Ethnography is a field investigation method. It provides elements of understanding of the local societies in which the ethnographer is immersed, the cultures and ways of thinking and acting of its members.

Thanks to it, ethnology tries to interpret and theorize this factual information to describe a human group, society or community (its interactions, beliefs, organization...).

This science belongs to a more general field: anthropology, which attempts to define the properties of the human being in all its aspects (physiological, geographical or religious). In fact, these are the different stages of the same process.

Anthropology according to Maurice Godelier (Au développement des sociétés humaines)

Anthropology is a discipline of the social sciences, but whose work belongs to the fundamental research, the one that develops "far from the pressures of immediate utility". Indeed, the results of the ethnographic study, the description of the collective Imaginary or the Symbolic that brings this imaginary to life will in no way alter their "ways of thinking[or] their concrete conditions of existence".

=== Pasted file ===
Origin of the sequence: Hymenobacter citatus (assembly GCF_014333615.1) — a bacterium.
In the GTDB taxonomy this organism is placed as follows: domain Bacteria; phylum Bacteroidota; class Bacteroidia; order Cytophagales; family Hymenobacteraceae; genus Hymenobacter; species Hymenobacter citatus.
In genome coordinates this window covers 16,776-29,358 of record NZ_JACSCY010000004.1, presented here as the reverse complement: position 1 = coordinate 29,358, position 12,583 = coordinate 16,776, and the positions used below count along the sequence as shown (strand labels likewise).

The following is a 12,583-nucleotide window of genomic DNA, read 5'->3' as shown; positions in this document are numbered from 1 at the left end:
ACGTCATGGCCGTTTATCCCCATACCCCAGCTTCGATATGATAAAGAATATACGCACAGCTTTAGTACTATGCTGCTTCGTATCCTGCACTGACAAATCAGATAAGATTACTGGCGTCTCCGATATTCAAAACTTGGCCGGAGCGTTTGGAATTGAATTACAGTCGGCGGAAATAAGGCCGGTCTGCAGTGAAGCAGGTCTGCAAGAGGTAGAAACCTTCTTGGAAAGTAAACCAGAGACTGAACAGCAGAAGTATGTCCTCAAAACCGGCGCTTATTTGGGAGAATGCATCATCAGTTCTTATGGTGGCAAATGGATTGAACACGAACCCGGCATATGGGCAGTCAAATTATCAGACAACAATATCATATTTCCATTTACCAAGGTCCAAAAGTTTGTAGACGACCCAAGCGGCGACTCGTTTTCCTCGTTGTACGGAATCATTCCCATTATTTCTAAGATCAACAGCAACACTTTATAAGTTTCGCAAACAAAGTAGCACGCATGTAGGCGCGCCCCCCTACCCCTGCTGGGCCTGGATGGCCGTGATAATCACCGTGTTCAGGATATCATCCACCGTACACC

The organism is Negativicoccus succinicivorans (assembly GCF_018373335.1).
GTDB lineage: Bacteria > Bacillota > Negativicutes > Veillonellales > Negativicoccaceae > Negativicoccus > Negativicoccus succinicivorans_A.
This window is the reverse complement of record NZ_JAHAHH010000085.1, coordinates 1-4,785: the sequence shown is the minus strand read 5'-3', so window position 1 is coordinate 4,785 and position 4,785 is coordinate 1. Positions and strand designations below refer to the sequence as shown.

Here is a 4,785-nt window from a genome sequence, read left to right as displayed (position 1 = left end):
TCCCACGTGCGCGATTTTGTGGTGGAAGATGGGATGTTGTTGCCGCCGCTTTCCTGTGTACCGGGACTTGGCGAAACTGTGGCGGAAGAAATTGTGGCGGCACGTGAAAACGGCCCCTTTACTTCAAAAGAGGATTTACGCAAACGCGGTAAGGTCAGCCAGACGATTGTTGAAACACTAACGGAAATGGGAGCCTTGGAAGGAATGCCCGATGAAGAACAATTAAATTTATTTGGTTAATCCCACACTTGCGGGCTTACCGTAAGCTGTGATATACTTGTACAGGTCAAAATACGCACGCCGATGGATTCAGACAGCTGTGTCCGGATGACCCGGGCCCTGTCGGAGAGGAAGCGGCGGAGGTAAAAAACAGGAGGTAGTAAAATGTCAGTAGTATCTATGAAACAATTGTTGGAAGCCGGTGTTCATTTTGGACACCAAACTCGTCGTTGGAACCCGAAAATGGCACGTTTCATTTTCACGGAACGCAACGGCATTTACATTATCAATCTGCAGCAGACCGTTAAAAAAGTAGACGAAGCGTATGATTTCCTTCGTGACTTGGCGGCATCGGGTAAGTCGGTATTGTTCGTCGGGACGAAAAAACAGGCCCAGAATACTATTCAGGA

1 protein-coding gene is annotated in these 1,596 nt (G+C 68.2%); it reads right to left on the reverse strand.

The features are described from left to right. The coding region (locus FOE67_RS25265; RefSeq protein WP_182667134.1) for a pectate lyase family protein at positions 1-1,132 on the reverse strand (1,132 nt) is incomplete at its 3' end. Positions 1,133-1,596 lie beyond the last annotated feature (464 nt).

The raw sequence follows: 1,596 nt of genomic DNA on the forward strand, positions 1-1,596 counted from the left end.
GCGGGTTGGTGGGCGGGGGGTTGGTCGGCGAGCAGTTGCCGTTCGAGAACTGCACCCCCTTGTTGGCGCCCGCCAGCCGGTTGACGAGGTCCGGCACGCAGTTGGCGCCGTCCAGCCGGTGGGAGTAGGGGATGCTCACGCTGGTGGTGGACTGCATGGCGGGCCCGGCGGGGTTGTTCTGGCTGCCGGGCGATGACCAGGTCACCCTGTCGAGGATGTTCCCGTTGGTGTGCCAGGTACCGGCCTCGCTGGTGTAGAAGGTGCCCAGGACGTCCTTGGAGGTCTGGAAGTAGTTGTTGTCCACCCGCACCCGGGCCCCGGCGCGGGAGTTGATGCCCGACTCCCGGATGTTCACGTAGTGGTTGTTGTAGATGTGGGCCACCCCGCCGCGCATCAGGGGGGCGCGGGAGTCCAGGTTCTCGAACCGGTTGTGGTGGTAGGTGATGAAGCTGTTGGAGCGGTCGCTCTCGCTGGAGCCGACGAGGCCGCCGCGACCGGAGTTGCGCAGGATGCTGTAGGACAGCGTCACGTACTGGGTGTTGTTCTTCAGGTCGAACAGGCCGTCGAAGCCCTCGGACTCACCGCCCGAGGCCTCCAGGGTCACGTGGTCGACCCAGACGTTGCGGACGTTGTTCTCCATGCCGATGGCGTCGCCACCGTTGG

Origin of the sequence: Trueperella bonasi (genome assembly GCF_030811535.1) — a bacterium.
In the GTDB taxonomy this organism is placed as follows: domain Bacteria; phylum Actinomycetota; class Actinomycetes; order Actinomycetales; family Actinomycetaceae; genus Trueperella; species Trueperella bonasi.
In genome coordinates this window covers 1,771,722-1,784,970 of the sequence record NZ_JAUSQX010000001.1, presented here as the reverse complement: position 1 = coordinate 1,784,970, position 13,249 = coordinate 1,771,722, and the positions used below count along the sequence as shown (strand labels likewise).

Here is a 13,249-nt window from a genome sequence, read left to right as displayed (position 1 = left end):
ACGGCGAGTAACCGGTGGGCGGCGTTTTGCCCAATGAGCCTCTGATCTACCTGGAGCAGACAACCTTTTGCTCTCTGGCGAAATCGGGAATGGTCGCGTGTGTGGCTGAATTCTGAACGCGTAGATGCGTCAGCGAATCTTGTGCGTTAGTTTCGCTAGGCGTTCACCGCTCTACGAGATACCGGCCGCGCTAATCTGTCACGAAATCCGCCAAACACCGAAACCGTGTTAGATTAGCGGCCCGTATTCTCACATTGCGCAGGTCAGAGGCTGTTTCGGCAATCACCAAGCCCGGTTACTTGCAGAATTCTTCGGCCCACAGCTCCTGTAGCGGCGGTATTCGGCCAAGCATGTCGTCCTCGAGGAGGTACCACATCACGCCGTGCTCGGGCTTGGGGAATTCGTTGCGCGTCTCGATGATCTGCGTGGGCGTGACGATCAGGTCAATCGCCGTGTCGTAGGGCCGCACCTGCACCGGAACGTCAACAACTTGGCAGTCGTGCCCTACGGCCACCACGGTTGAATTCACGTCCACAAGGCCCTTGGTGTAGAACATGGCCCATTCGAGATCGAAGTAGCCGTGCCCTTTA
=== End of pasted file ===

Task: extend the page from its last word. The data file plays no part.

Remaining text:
The specificity lies in the method used. Anthropologists must immerse themselves in the societies they study and participate in the life of those societies in order to study systematically and over the long term the social and cultural links that form the basis of those societies. But first of all, the ethnographer must build a "cognitive self", different from his social self and his intimate self, in order to "decentrate himself in relation to the ways that are specific to his society to think of the other, the others" .